The LIV Golf spectacle seemingly had attracted its usual numbers, for the usual reasons. And what a spectacle or, perhaps more appropriately, a fanfare it was.

The 33-year-old greeted a group of children wearing Smash GC – his team – t-shirts 

LIV Golf CEO Greg Norman had greeted Kopeka with a No. 5 balloon before the tournament

Trump unsurprisingly worked his way into the center of attention, waving to his loyal subjects from his golf cart, with more chasing after the former President and his motorcade of around 15 golf carts as he exited the range than those following Koepka on his way to the first tee. 

And while Koepka, Smith and Johnson stood waiting on the tee box, the string of patrons oohed and ahhed at the Frog-X Parachute Team descending with the Star-Spangled Banner and LIV Golf flag in tandem. 

All the while the music pounded across the course, a continuous thud of heavy beats and even an upbeat remix of Oasis’s Don’t Look Back In Anger – a message Greg Norman needs to take note of. 

But perhaps LIV felt the need to blare the tunes as the cheers certainly weren’t generating an atmosphere. Ian Poulter’s effort to rile the crowd up when he took to the practice ground was met with one lackluster jeer and the announcer on the tee also failed in his attempt to ‘get some noise in the capital.’ 

It didn’t hold a light to the raucous crowds of New York state who had celebrated Koepka just five days ago and even high-fived and fist-pumped club pro Michael Block, who ironically was the one making an appearance on the PGA Tour this week rather than the major winner.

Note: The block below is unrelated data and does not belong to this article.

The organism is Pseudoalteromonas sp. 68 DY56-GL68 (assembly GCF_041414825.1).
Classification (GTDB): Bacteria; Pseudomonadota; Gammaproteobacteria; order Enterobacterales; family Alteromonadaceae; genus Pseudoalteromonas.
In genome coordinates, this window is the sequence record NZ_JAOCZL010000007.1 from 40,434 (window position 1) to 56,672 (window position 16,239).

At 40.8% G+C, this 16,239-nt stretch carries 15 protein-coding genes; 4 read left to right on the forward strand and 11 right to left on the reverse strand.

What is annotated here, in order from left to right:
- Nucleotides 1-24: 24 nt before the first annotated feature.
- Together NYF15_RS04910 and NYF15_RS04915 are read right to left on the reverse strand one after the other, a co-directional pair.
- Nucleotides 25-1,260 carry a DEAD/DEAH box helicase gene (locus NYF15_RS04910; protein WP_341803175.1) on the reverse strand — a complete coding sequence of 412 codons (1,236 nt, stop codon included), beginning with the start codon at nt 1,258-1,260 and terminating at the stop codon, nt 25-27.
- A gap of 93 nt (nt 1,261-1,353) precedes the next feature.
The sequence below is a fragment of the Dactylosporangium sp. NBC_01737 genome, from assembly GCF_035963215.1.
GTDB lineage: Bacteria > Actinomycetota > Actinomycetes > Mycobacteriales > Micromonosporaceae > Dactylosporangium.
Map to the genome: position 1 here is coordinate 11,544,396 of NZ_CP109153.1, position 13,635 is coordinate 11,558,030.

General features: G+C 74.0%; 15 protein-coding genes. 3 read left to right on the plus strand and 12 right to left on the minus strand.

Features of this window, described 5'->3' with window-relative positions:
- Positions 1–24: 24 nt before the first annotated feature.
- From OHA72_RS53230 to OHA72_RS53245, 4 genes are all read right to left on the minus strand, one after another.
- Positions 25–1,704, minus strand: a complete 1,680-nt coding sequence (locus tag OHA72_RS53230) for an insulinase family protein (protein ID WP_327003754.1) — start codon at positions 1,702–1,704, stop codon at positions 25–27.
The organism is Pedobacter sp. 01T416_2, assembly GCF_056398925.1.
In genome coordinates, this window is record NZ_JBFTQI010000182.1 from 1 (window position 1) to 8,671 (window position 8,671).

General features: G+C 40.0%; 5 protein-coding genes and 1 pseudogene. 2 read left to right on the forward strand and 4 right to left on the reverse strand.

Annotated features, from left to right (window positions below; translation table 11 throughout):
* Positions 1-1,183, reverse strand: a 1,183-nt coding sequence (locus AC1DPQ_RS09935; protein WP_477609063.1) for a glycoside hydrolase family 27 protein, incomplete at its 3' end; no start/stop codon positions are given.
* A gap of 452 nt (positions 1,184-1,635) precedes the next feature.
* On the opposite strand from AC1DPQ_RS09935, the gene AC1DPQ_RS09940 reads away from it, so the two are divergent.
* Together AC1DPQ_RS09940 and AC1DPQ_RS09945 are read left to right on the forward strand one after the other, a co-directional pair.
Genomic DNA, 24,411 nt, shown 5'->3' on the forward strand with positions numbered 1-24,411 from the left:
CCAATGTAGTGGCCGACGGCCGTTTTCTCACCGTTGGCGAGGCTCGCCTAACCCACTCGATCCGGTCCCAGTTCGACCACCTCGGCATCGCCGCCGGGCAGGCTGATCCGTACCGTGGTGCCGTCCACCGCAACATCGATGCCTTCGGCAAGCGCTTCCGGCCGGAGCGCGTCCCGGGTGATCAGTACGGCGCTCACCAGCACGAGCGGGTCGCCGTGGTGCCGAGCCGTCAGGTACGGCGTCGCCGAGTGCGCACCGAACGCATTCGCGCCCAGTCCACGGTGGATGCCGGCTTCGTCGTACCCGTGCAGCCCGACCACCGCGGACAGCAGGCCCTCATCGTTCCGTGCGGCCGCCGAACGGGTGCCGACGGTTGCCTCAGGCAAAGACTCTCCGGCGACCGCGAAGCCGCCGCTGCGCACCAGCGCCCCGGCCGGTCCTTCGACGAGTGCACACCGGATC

While Block was on the television screens again, Koepka was not. The week after getting a freshly crowned major winner – a five-time major winner no less – on its books, the breakaway couldn’t even show him off on national television. 

Former President Donald Trump found himself at the center of attention once again

The 45th president of the United States was followed by a motorcade of around 15 golf carts

The morning of Round One in DC, LIV announced that it was reverting to its YouTube coverage. The Saudi-backed breakaway attempted to sell it as a bid to bring even more coverage to its fans but it smacked of a regression with the PGA Tour’s rival returning to where it began in 2022. 

LIV’s multi-year revenue-sharing deal with the CW Network, which it struck back in January, is still in place, meaning viewers in the US, Canada, Mexico and South Korea will need to pay $3 per day to see the tournament on YouTube to protect the circuit’s existing broadcast deals. 

But the CW’s coverage, which has seen ratings drop but 24 percent week-over-week, was restricted to its app for Friday’s round, while Saturday and Sunday would be fortunate enough to make it on to both the network’s linear and digital platforms. 

What Norman and his band of merry men undoubtedly had hoped to be a watershed moment for the LIV revolution, turned out to be nothing but another flop, with even a 2023 major champion not a big enough magnet.